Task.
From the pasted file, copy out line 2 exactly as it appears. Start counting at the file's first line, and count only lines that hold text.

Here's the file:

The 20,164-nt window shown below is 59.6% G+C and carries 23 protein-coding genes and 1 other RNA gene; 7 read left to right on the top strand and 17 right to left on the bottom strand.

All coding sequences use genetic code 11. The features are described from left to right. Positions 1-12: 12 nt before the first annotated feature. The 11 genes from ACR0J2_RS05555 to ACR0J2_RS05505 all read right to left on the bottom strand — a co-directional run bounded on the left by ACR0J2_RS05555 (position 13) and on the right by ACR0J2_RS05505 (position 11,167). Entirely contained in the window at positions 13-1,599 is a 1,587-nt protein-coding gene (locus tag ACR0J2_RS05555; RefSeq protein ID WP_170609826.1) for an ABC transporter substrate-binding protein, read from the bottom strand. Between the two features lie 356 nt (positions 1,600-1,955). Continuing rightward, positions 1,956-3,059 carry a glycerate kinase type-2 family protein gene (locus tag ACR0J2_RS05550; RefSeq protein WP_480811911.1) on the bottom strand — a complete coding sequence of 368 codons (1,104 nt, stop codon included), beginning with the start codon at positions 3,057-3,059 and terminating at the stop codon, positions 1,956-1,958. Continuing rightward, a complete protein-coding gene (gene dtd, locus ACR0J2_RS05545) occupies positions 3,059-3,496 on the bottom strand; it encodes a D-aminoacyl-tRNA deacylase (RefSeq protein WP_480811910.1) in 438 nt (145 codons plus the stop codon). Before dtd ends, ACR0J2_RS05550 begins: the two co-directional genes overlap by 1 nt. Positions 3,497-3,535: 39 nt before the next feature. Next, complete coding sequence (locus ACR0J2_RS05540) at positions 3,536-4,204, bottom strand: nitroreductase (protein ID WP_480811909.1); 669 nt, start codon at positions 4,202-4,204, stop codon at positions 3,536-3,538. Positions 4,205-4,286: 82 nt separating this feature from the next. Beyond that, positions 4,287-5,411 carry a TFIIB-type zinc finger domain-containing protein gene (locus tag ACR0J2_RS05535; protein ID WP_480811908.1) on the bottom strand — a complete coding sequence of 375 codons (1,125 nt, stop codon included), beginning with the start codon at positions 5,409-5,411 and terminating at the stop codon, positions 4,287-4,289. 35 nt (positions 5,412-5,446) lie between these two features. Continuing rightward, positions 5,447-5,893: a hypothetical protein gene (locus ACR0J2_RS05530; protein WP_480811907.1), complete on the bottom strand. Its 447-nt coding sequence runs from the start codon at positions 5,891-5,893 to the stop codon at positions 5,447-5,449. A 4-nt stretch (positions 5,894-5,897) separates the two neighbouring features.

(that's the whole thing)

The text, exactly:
All coding sequences use genetic code 11. The features are described from left to right. Positions 1-12: 12 nt before the first annotated feature. The 11 genes from ACR0J2_RS05555 to ACR0J2_RS05505 all read right to left on the bottom strand — a co-directional run bounded on the left by ACR0J2_RS05555 (position 13) and on the right by ACR0J2_RS05505 (position 11,167). Entirely contained in the window at positions 13-1,599 is a 1,587-nt protein-coding gene (locus tag ACR0J2_RS05555; RefSeq protein ID WP_170609826.1) for an ABC transporter substrate-binding protein, read from the bottom strand. Between the two features lie 356 nt (positions 1,600-1,955). Continuing rightward, positions 1,956-3,059 carry a glycerate kinase type-2 family protein gene (locus tag ACR0J2_RS05550; RefSeq protein WP_480811911.1) on the bottom strand — a complete coding sequence of 368 codons (1,104 nt, stop codon included), beginning with the start codon at positions 3,057-3,059 and terminating at the stop codon, positions 1,956-1,958. Continuing rightward, a complete protein-coding gene (gene dtd, locus ACR0J2_RS05545) occupies positions 3,059-3,496 on the bottom strand; it encodes a D-aminoacyl-tRNA deacylase (RefSeq protein WP_480811910.1) in 438 nt (145 codons plus the stop codon). Before dtd ends, ACR0J2_RS05550 begins: the two co-directional genes overlap by 1 nt. Positions 3,497-3,535: 39 nt before the next feature. Next, complete coding sequence (locus ACR0J2_RS05540) at positions 3,536-4,204, bottom strand: nitroreductase (protein ID WP_480811909.1); 669 nt, start codon at positions 4,202-4,204, stop codon at positions 3,536-3,538. Positions 4,205-4,286: 82 nt separating this feature from the next. Beyond that, positions 4,287-5,411 carry a TFIIB-type zinc finger domain-containing protein gene (locus tag ACR0J2_RS05535; protein ID WP_480811908.1) on the bottom strand — a complete coding sequence of 375 codons (1,125 nt, stop codon included), beginning with the start codon at positions 5,409-5,411 and terminating at the stop codon, positions 4,287-4,289. 35 nt (positions 5,412-5,446) lie between these two features. Continuing rightward, positions 5,447-5,893: a hypothetical protein gene (locus ACR0J2_RS05530; protein WP_480811907.1), complete on the bottom strand. Its 447-nt coding sequence runs from the start codon at positions 5,891-5,893 to the stop codon at positions 5,447-5,449. A 4-nt stretch (positions 5,894-5,897) separates the two neighbouring features.